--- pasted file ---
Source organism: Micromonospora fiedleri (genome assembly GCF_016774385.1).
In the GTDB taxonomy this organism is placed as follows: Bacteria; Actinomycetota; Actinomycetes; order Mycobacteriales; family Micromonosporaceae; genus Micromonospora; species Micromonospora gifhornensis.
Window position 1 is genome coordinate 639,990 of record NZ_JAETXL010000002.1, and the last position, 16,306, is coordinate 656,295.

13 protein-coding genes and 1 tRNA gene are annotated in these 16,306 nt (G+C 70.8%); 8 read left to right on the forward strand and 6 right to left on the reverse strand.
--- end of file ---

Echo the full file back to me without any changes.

Source organism: Micromonospora fiedleri (genome assembly GCF_016774385.1).
In the GTDB taxonomy this organism is placed as follows: Bacteria; Actinomycetota; Actinomycetes; order Mycobacteriales; family Micromonosporaceae; genus Micromonospora; species Micromonospora gifhornensis.
Window position 1 is genome coordinate 639,990 of record NZ_JAETXL010000002.1, and the last position, 16,306, is coordinate 656,295.

13 protein-coding genes and 1 tRNA gene are annotated in these 16,306 nt (G+C 70.8%); 8 read left to right on the forward strand and 6 right to left on the reverse strand.